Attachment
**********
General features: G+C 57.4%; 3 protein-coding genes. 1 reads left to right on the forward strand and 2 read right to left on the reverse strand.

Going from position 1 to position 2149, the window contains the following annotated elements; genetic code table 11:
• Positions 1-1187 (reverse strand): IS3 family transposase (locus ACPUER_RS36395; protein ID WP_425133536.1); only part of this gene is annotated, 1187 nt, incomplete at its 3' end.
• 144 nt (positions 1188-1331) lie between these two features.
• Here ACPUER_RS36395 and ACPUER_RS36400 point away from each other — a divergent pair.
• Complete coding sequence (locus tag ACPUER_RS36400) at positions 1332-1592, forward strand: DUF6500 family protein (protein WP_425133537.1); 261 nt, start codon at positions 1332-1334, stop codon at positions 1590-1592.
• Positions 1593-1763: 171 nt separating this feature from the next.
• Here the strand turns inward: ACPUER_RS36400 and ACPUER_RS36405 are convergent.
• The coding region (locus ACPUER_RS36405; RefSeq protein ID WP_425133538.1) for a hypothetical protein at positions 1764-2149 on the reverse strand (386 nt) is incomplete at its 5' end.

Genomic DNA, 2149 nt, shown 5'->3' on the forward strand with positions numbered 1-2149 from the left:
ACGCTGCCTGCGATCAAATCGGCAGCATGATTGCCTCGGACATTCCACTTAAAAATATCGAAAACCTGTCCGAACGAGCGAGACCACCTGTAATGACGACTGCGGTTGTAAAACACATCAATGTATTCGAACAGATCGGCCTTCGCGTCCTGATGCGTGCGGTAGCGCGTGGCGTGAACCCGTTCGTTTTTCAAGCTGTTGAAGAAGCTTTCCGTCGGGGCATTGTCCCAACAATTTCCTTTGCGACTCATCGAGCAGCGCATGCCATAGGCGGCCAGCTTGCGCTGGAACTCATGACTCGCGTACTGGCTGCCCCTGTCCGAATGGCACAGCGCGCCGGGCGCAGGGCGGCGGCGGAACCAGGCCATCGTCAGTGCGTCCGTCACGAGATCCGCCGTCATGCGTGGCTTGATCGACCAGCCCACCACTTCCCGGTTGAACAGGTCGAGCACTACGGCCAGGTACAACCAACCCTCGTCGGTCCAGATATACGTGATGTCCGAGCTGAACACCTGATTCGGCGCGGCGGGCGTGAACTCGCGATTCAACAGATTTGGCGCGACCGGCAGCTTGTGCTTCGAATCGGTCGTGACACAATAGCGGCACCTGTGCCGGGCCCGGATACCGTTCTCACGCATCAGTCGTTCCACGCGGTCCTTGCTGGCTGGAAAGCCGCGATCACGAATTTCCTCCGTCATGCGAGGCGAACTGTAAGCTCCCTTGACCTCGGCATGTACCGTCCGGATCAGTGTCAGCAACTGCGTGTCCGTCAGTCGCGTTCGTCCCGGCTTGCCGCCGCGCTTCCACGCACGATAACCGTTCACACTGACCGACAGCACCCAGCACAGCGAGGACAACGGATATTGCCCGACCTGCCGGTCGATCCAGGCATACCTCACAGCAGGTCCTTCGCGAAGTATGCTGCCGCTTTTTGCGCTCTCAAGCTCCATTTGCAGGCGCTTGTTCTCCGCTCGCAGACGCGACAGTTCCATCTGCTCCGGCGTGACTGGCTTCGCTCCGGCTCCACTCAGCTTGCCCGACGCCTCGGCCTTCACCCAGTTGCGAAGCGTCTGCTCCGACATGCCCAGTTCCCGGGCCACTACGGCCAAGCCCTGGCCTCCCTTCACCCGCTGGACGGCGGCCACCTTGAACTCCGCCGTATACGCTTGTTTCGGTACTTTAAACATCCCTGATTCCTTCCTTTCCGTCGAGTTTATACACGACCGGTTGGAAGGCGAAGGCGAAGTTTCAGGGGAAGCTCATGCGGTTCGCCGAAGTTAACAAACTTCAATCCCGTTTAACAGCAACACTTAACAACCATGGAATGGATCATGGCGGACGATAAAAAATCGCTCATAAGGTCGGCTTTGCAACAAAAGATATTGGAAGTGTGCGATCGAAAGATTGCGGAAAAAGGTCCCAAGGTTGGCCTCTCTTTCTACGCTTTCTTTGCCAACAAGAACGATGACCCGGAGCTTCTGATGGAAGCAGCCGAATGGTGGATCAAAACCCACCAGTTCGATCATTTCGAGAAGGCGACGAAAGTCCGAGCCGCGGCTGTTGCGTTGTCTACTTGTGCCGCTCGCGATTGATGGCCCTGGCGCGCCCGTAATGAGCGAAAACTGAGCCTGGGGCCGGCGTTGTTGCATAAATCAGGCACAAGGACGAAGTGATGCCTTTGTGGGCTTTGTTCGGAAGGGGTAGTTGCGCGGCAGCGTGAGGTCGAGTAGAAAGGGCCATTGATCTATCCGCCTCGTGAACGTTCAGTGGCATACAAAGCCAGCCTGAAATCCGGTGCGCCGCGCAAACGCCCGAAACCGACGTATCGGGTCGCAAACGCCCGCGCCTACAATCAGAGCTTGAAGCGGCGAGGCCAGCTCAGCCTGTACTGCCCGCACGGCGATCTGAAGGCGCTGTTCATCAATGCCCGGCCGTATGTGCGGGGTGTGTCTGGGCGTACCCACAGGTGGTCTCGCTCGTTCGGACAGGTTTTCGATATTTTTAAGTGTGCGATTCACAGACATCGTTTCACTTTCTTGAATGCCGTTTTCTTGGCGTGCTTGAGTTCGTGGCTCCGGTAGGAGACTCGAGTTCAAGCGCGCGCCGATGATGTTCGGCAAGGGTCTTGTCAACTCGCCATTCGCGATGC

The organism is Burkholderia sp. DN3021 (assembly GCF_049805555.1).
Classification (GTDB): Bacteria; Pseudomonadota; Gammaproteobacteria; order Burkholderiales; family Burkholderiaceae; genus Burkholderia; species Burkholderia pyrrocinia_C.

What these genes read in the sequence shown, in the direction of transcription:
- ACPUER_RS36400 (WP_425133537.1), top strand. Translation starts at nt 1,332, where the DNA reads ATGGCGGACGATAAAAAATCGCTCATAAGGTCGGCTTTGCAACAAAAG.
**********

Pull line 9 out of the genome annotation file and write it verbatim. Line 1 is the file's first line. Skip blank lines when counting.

• The coding region (locus ACPUER_RS36405; RefSeq protein ID WP_425133538.1) for a hypothetical protein at positions 1764-2149 on the reverse strand (386 nt) is incomplete at its 5' end.